Winding Oak's Bookology Magazine

The Borrowers (audio book)

The-Borrowers-240-pixOne of the first books we lis­tened to in the car was Mary Norton’s The Bor­row­ers. We had one child and he was very small. But he’d been well-trained on audio books. He fell asleep to The Vel­veteen Rab­bit (Meryl Streep and George Win­ston) or Win­nie-the-Pooh (The BBC ver­sion) every night. So we popped in the tapes (yes, cas­sette tapes—this was a good fif­teen years ago) to The Bor­row­ers on a trip to Bloom­ing­ton, Illi­nois to vis­it friends.

The boy did not fall asleep. He did not look out the win­dow. I’m not sure he blinked. He just stared straight ahead.

I’m sure it was mag­i­cal, the voic­es of The Clock Family—Pod, Homi­ly, and Arrietty—swirling around him. The Clock fam­i­ly are bor­row­ers—they are a fam­i­ly of tiny peo­ple who live under the floor, in the pipes, and in the walls of an Eng­lish house in the coun­try­side. They bor­row (real­ly, they steal, but we won’t quib­ble about that) what they need from the “human beans,” who also reside in the house.

The Clocks have extend­ed rela­tions, as well—Lupy and Hen­drea­ry, and the posthu­mous Egglati­na. Egglati­na is used as the cau­tion­ary tale for Arri­et­ty in the first book—Egglatina is miss­ing and her dis­ap­pear­ance cor­re­spond­ed omi­nous­ly with the arrival of a cat in the house. In the sec­ond book (there are five) Egglati­na is found to be alive and well, but still, the bor­row­ers live in mor­tal dread of being seen. Much of the plot revolves around this aspect of self-preser­va­tion. Because, of course, Arri­et­ty, the teenage bor­row­er, has a bit of wan­der­lust. She wants, at the very least, to learn to bor­row with her father. Real­ly, she wants some adven­ture and excite­ment—upstairs and out­side. She has some adven­tures, alright! Qui­et, British adven­tures most­ly. (Which is why the audio is so good—it real­ly does need a British accent and mine is real­ly rather bad.) It’s a very gen­tle book. But still, one’s heart pounds when Arri­et­ty is (spoil­er alert!) seen.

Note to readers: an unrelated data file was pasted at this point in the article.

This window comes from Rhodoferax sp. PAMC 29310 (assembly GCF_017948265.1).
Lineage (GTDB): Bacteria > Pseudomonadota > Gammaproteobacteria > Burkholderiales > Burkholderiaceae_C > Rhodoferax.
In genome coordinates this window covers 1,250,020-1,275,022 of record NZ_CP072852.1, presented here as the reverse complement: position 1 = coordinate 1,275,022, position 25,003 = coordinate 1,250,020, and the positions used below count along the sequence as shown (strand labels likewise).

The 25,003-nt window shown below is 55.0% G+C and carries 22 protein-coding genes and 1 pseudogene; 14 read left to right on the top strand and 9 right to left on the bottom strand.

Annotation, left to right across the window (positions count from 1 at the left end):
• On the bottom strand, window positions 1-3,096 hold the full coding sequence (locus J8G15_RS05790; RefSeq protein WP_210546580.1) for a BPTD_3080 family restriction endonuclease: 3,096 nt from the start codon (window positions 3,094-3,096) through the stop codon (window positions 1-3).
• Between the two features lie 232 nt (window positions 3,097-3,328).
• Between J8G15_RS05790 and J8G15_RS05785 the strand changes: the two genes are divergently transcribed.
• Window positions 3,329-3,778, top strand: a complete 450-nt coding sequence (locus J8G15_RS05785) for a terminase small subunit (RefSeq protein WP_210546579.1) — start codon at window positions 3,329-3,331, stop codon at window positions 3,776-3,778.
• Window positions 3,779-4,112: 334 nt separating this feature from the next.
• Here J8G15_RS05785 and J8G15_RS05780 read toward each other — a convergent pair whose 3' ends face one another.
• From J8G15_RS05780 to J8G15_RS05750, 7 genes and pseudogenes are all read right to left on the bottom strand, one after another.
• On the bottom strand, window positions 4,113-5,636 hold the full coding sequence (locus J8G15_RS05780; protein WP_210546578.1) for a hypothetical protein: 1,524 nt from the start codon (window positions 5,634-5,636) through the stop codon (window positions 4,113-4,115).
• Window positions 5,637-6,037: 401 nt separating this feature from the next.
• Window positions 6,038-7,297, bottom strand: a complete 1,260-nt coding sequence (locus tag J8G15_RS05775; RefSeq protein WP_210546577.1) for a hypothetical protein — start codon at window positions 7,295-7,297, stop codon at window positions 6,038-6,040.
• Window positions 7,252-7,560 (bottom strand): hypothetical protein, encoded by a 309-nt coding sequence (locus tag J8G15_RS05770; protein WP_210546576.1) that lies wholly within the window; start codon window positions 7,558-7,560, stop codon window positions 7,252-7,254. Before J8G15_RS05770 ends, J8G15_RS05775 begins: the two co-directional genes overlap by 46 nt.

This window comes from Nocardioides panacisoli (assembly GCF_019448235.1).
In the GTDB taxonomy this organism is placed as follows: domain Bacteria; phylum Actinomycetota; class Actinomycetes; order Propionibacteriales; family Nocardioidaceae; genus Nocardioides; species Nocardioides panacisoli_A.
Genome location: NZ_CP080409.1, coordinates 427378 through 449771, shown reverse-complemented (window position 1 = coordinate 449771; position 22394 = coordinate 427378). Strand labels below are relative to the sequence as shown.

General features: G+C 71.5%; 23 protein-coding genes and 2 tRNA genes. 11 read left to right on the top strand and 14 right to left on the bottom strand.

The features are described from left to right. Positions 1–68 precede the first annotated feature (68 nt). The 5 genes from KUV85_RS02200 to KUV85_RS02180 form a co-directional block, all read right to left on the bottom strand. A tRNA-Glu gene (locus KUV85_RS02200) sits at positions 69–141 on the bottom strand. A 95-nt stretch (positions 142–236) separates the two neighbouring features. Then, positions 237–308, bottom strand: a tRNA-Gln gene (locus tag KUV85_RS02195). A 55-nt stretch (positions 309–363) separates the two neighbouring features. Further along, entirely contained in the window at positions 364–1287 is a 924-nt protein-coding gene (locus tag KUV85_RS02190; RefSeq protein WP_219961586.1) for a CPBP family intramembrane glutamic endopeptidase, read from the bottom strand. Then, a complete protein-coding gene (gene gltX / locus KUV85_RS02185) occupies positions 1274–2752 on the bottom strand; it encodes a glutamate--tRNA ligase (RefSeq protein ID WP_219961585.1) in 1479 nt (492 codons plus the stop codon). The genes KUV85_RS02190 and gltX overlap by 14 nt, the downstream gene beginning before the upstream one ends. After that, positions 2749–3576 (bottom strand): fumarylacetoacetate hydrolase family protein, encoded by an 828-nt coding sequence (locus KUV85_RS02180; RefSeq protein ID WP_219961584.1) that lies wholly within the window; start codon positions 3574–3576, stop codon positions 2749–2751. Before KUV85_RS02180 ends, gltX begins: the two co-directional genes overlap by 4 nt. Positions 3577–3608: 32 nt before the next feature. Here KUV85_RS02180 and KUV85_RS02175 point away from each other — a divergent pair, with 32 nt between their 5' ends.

Our lit­tle boy, who cried when we stopped to get gas and use the bath­room on that trip (“More Awi­et­ty!” he cried), is look­ing at col­leges now. He wants to go into engi­neer­ing. I think this might have some­thing to do with The Bor­row­ers. Seri­ous­ly. The Clock fam­i­ly mem­bers are inge­nious in their abil­i­ty to take com­mon every­day things that won’t be missed from the human beans and repur­pose them, in the most inter­est­ing of ways, for their own use. Car­pet fibers form a scrub brush, red blot­ting paper serves as car­pet, old let­ters turned and hung so the script runs ver­ti­cal­ly makes a unique wall­pa­per design, pret­ty postage stamps hang on the wall as art, chess pieces serve as stat­ues, etc. This book helped both of my kids (I read the series to the youngest sev­er­al years lat­er) look at every­day objects at a slant and think about what else they might be.

What is it about lit­tle peo­ple who live behind books, in walls, in the doll­house, and lead whole lives when we human beans are not watch­ing? I remem­ber being fas­ci­nat­ed by this idea as a kid. My kids were, too. Any­one else have favorite books along these lines?

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One Response to The Borrowers (audio book)

  1. Margaret February 7, 2017 at 9:24 am #

    Where did you get the book on tape?

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